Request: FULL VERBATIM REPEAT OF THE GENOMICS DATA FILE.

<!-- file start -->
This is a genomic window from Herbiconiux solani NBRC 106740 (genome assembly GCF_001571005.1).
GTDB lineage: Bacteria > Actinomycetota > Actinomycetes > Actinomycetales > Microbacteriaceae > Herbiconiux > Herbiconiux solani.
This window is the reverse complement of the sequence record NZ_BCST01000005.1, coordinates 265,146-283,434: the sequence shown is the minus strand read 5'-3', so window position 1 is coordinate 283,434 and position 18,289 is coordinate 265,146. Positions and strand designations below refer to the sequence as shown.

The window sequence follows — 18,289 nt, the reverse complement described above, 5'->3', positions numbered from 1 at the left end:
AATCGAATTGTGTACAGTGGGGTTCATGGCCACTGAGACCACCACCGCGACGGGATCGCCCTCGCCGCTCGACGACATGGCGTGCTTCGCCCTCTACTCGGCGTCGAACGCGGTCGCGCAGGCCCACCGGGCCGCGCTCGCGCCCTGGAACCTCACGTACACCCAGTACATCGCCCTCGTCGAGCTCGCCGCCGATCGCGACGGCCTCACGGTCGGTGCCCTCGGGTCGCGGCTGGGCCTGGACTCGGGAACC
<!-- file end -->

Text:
This is a genomic window from Herbiconiux solani NBRC 106740 (genome assembly GCF_001571005.1).
GTDB lineage: Bacteria > Actinomycetota > Actinomycetes > Actinomycetales > Microbacteriaceae > Herbiconiux > Herbiconiux solani.
This window is the reverse complement of the sequence record NZ_BCST01000005.1, coordinates 265,146-283,434: the sequence shown is the minus strand read 5'-3', so window position 1 is coordinate 283,434 and position 18,289 is coordinate 265,146. Positions and strand designations below refer to the sequence as shown.

The window sequence follows — 18,289 nt, the reverse complement described above, 5'->3', positions numbered from 1 at the left end:
AATCGAATTGTGTACAGTGGGGTTCATGGCCACTGAGACCACCACCGCGACGGGATCGCCCTCGCCGCTCGACGACATGGCGTGCTTCGCCCTCTACTCGGCGTCGAACGCGGTCGCGCAGGCCCACCGGGCCGCGCTCGCGCCCTGGAACCTCACGTACACCCAGTACATCGCCCTCGTCGAGCTCGCCGCCGATCGCGACGGCCTCACGGTCGGTGCCCTCGGGTCGCGGCTGGGCCTGGACTCGGGAACC